‘Tony Hawk’s Pro Skater 1 + 2’ review: a gnarly remaster bound to inspire a new generation of skaters

A classic extreme sports franchise makes a gracious return to current consoles to teach a new generation how to shred

So here I am, doing everything I can, holding on to what I am, pretending I’m a skater, man. Tony Hawk’s Pro Skater 1 + 2 has transported me back to a very specific phase of my childhood when I used to wear a vest like Chad Muska and skate a terrible line involving a plastic ramp on my patio in the North-East of England.

The fact skateboarding played a huge part in my most formative years and yet still influences the bleeding edge of popular culture speaks to its incredible impact, but I would have no frame of reference if it weren’t for the Tony Hawk’s Pro Skater series, which played an important role in spreading the goofy gospel to kids outside of America.

Tony Hawk’s Pro Skater inspired me to build a board and seek out gaps in my hometown, and 20 years later Vicarious Visions has delivered a love letter to a forgotten genre that is bound to inspire a whole new generation of skaters. There have been multiple attempts to revitalise the franchise over the past decade, but after playing the latest remaster, I realised what was missing all the while: authenticity and passion.

Tony Hawk's Pro Skater 1 and 2 Remastered
Tony Hawk’s Pro Skater 1 + 2. Credit: Vicarious Visions / PlayStation


From the jump, it feels like Vicarious Visions has approached this remaster as zealous fans as well as developers. You can tell that the developers were keen to elevate and iterate upon the original game’s formula, but also show love to its endearing quirks and restore its fan forum secrets in order to provide an experience that can live up to the expectations of THPS’s fervent fan base.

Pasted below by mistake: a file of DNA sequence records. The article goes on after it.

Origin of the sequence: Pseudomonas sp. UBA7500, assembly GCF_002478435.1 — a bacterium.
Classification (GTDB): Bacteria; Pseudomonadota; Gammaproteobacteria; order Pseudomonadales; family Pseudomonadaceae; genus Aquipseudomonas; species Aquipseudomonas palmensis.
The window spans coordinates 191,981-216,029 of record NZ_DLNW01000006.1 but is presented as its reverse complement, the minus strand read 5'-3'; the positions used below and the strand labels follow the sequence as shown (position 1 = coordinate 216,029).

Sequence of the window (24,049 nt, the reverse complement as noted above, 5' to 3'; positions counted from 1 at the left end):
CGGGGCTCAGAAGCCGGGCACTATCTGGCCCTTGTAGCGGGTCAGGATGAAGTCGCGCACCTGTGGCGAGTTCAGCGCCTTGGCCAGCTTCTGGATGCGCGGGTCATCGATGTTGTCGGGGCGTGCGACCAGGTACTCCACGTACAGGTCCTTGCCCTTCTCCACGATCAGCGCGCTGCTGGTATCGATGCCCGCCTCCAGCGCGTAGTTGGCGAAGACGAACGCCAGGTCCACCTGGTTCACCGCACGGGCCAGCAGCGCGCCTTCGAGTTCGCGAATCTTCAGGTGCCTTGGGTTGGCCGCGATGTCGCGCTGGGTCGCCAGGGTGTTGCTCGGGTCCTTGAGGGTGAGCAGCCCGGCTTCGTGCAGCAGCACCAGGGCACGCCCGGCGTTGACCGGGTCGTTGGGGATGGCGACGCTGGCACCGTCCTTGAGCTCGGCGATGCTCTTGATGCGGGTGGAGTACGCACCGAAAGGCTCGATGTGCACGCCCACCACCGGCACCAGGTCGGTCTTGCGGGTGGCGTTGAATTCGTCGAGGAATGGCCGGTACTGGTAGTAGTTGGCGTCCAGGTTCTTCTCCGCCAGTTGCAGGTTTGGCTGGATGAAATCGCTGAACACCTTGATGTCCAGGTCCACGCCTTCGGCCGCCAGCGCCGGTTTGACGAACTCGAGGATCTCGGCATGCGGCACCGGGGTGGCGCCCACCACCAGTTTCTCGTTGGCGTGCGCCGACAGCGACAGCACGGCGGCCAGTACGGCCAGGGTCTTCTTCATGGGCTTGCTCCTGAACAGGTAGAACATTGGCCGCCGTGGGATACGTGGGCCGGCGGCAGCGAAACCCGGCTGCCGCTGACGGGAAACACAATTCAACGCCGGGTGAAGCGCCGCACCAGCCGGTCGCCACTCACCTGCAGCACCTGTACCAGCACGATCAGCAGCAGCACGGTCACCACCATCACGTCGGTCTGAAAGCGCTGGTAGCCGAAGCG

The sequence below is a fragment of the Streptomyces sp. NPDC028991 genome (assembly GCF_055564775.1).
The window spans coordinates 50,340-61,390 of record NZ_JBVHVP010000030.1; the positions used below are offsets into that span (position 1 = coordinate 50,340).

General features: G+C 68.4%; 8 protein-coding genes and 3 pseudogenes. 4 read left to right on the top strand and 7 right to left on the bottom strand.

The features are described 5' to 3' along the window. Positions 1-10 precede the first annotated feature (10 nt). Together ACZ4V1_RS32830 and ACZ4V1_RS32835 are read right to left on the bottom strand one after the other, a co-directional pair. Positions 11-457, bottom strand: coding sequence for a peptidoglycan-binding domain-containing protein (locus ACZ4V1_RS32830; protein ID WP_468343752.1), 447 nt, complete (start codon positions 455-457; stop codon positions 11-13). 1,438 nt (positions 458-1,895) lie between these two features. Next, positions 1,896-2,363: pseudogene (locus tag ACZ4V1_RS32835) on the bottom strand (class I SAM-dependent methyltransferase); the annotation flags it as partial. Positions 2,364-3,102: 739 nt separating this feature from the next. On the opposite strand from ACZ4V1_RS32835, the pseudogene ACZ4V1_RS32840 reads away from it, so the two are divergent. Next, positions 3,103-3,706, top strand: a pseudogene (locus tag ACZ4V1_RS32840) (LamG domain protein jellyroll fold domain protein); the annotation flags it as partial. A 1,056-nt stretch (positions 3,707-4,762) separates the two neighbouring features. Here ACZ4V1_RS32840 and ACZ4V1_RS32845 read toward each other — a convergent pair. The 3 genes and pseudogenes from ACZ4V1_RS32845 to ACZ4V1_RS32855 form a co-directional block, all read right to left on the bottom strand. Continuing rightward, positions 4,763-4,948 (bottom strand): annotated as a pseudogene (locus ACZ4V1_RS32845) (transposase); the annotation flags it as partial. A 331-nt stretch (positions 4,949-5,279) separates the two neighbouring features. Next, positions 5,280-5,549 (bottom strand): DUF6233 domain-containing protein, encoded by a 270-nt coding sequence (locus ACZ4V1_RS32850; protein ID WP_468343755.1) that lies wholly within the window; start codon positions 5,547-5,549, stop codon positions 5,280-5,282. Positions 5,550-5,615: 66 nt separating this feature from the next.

The control scheme is a careful blend of nostalgia and modern nuance. The rumble you feel during a lengthy manual is exquisite, and the character physics are finely tuned. When the muscle memory comes back and you start to string together impossible lines throughout the game’s exotic, remastered environments, you really feel like a skateboarding superhero.

Gorgeous lighting technology and meticulous clothing assets provide a semi-grounded art style that gives the classic game a fresh lick of paint without straying too far from the original art direction. It knows when to lean into the supernatural in the secret areas and also when to pull back and deliver thoughtful recreations of famous skate spots. The character models are all really well-made, and complement the diverse roster full of skaters new and old, though I will admit that the ’80s/’90s skins for Tony Hawk, Rodney Mullen and Steve Caballero are definitely going to haunt my dreams for the next week.

Each pro offers a robust set of challenges to complete and skins to unlock as you push through the game’s non-intrusive progression system. By earning experience and cash, you can spend on cosmetics for your Create-A-Skater and assets for the Create-A-Park mode. The park builder is surprisingly in-depth, and the developers flaunted the potential for user-generated-content with some stellar custom maps, including one that acted as an on-rails rollercoaster. This gives me great hope for this game’s longevity beyond launch when players manage to smash through all of the goals and wonder what’s next.

THPS 1 and 2
Tony Hawk’s Pro Skater 1 + 2. Credit: Vicarious Visions